In the meantime, the other big question looming over all this is who will run Twitter day to day.

Update (2022-04-26): Jack Dorsey:

The idea and service is all that matters to me, and I will do whatever it takes to protect both. Twitter as a company has always been my sole issue and my biggest regret. It has been owned by Wall Street and the ad model. Taking it back from Wall Street is the correct first step.

In principle, I don’t believe anyone should own or run Twitter. It wants to be a public good at a protocol level, not a company. Solving for the problem of it being a company however, Elon is the singular solution I trust. I trust his mission to extend the light of consciousness.

Elon’s goal of creating a platform that is “maximally trusted and broadly inclusive” is the right one. This is also @paraga’s goal, and why I chose him. Thank you both for getting the company out of an impossible situation. This is the right path...I believe it with all my heart.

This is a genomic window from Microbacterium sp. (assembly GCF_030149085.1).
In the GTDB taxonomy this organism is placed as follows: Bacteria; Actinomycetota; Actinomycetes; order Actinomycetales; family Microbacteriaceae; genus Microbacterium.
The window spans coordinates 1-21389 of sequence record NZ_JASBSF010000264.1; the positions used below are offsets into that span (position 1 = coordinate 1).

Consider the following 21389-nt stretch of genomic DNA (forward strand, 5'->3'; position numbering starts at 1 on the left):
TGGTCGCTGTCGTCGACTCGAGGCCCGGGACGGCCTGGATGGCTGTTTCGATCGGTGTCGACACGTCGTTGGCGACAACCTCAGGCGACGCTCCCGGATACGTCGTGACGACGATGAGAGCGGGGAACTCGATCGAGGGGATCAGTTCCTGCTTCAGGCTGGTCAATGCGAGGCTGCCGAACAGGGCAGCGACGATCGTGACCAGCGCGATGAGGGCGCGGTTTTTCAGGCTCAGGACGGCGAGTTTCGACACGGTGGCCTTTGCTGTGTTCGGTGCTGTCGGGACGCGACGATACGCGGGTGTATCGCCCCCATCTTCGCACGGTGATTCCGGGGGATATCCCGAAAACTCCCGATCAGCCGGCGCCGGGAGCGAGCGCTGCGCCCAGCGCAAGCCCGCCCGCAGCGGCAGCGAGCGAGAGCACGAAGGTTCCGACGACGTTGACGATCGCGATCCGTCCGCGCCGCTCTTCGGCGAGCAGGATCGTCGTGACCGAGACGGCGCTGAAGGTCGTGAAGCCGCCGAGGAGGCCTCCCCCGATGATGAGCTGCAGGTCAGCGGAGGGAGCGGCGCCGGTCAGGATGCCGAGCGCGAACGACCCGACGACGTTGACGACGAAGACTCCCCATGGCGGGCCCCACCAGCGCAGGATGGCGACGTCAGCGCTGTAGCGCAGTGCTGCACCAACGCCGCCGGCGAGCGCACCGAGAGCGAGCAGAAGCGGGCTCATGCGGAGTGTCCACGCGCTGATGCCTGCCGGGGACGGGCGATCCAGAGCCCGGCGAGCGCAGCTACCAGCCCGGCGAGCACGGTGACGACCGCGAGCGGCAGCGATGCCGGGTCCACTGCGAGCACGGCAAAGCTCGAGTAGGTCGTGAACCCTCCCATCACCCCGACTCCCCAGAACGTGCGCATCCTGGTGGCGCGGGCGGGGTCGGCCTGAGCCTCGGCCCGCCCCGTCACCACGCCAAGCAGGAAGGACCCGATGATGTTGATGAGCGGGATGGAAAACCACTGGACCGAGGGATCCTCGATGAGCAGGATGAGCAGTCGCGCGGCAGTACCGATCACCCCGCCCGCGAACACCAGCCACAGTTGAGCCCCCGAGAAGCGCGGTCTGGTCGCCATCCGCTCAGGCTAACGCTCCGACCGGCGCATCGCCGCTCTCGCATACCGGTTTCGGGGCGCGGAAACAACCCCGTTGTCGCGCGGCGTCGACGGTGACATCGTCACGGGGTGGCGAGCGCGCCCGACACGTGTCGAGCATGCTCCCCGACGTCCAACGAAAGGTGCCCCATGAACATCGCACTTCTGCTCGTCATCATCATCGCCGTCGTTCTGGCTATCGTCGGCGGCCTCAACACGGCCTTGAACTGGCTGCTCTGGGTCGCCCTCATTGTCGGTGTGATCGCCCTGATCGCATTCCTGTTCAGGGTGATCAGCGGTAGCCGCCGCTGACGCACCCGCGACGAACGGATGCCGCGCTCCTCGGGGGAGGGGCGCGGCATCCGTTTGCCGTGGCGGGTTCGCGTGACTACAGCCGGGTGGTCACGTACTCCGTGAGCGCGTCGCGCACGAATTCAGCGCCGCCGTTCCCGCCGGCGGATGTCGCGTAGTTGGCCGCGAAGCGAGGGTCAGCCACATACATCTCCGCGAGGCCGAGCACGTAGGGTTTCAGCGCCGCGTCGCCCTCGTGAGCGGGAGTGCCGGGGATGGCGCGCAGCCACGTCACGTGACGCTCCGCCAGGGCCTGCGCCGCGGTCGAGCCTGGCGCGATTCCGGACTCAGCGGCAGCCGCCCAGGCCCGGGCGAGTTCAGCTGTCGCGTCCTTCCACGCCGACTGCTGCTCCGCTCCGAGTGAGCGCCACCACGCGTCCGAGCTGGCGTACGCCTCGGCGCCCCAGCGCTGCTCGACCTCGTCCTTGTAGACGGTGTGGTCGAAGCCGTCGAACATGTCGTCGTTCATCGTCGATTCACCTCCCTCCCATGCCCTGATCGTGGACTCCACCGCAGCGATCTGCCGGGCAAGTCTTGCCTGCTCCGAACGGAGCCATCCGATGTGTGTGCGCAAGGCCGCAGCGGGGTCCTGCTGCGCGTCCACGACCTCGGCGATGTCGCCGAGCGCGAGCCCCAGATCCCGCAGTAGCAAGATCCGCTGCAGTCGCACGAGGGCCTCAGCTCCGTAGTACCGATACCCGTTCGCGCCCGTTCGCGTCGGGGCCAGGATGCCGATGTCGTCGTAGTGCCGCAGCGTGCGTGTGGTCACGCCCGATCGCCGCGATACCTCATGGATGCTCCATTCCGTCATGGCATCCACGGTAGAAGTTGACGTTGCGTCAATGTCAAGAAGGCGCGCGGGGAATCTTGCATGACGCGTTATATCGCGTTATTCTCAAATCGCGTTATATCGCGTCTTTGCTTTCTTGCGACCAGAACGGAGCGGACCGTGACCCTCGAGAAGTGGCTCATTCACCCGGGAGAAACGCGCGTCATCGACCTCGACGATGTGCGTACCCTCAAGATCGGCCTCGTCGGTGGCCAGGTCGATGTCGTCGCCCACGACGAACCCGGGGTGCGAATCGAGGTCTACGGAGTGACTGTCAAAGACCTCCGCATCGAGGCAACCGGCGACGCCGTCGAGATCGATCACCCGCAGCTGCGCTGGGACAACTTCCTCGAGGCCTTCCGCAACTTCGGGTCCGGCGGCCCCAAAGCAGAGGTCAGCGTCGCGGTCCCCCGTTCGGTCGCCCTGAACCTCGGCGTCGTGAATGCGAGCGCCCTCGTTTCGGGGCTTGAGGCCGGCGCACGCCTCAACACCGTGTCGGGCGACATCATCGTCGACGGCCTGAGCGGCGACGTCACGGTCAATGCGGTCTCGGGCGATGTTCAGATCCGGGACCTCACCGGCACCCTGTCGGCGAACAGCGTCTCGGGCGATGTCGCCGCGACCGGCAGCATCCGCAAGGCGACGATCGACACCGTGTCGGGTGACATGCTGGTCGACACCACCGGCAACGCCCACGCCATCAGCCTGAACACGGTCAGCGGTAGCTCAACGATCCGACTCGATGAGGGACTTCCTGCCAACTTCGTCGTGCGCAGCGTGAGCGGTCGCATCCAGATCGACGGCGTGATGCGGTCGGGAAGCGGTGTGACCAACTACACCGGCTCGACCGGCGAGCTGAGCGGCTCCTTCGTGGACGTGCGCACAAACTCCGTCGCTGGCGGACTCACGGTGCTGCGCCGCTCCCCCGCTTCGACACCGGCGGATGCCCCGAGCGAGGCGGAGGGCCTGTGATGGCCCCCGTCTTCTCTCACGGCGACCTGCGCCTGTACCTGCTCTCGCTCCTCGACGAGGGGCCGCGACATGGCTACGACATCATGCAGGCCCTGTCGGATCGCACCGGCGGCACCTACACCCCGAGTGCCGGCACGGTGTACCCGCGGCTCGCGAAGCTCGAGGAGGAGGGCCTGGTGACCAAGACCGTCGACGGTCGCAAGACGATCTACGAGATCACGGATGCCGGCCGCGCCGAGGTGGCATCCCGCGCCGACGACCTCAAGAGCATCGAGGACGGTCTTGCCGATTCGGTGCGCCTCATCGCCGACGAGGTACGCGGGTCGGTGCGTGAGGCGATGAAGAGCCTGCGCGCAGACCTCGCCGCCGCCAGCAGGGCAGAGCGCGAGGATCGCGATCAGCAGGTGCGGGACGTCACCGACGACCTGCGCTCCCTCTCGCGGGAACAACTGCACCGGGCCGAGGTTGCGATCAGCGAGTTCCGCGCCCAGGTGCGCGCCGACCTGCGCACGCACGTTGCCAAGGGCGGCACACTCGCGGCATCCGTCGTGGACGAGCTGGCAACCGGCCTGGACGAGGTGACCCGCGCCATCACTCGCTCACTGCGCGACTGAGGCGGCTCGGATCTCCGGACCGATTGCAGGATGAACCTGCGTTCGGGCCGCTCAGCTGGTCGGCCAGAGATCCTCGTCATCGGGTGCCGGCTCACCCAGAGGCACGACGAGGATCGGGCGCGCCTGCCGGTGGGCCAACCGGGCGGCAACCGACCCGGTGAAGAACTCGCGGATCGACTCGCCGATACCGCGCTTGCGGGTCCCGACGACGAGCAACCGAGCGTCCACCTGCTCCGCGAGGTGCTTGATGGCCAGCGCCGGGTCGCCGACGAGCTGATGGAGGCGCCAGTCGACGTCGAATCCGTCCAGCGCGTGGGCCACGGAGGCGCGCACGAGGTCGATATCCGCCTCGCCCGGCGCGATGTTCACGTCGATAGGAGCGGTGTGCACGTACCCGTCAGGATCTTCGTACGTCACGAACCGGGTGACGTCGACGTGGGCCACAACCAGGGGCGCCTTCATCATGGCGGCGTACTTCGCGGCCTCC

Greg Roumeliotis:

The Twitter transaction was approved by the company’s board and is now subject to a shareholder vote. No regulatory hurdles are expected, analysts said.

See also:

Update (2022-05-09): Mike Davidson:

Some people — although no employees I am aware of — seem to think this is the greatest news in the world. Some people think it’s the worst news they could imagine. Is it possible though that it’s neither? According to Costolo’s Razor, this is probably the case… but we can’t say with certainty until we know.

I have several things I’m very worried about, and also several reasons why I think things might turn out okay anyway.

Update (2022-08-25): Felix Salmon (Hacker News):